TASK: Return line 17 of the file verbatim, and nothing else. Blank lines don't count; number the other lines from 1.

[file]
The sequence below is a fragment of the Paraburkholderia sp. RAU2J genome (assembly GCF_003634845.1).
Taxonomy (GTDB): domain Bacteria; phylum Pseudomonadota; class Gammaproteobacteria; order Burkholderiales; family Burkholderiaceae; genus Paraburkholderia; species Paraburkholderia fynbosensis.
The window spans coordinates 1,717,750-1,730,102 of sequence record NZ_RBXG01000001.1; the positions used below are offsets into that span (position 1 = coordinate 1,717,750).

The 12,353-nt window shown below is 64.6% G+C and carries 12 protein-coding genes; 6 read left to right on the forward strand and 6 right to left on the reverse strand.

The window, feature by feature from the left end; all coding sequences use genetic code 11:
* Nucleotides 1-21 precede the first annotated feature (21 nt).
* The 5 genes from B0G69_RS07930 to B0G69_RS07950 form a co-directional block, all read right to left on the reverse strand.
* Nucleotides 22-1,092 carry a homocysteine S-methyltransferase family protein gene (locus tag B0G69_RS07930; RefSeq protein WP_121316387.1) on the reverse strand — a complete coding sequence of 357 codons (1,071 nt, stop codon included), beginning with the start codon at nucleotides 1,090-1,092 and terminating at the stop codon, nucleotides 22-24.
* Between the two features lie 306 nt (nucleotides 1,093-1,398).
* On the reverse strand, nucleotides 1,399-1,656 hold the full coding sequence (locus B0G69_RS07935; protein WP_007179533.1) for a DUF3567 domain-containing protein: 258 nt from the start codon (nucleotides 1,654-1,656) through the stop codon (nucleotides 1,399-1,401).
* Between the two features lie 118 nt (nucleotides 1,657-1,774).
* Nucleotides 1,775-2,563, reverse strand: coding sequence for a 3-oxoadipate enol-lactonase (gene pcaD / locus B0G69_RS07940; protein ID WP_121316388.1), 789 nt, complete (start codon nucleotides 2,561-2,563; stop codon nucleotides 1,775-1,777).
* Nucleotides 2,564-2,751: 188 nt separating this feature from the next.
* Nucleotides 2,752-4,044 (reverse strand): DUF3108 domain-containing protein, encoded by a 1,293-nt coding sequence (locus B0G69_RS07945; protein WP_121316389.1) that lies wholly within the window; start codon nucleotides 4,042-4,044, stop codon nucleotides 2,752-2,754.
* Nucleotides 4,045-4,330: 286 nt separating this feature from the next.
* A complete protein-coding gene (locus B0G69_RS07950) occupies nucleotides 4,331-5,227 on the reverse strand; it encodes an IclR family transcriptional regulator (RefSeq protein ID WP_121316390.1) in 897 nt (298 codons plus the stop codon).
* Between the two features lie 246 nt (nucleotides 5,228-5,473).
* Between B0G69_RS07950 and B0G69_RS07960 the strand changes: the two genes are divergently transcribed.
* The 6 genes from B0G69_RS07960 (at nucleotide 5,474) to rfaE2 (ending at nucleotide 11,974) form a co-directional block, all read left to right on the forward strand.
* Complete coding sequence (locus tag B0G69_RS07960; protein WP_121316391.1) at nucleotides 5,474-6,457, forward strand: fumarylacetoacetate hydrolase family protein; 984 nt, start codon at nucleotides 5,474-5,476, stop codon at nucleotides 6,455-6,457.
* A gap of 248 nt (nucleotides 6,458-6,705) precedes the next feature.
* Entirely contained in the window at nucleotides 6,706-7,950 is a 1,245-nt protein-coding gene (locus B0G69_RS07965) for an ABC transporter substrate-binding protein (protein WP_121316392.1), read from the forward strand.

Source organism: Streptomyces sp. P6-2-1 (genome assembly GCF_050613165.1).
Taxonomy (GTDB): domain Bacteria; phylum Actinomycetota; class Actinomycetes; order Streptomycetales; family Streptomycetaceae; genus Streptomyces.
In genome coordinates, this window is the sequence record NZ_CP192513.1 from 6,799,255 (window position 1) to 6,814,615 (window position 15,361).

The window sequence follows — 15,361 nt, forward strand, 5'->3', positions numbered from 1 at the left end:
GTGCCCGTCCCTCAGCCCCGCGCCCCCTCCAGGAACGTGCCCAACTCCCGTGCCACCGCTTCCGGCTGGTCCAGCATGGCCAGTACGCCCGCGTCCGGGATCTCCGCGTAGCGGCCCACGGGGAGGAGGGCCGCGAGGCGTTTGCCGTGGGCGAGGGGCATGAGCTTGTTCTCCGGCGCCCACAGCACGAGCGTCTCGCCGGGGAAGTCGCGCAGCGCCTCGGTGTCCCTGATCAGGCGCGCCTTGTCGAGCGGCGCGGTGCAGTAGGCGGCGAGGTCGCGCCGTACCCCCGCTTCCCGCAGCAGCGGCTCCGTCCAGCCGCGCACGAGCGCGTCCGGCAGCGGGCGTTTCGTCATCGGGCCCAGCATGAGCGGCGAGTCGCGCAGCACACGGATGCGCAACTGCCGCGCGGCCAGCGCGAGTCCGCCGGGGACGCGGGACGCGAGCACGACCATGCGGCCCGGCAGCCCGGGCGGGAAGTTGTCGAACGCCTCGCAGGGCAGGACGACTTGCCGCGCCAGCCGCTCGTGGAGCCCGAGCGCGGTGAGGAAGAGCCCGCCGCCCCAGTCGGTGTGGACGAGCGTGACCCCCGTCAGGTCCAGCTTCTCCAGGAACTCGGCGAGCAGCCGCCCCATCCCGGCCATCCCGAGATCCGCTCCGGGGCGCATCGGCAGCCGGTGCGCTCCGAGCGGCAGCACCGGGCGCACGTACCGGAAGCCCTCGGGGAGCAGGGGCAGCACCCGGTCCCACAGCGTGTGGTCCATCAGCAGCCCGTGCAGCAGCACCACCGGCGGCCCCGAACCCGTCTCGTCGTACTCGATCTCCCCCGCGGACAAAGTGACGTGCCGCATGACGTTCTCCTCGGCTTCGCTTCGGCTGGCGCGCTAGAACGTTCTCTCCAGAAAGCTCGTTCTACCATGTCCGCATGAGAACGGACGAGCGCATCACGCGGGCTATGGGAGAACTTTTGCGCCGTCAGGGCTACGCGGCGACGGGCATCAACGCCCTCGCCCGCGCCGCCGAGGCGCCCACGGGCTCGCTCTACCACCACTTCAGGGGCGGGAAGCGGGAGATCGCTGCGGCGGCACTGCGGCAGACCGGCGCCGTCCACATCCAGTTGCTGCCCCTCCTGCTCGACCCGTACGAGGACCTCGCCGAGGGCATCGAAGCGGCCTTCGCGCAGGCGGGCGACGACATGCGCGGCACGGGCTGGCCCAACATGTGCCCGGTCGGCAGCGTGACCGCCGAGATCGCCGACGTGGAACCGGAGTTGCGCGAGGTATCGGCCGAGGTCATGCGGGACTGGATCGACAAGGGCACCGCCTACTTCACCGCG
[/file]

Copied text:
* Between the two features lie 246 nt (nucleotides 5,228-5,473).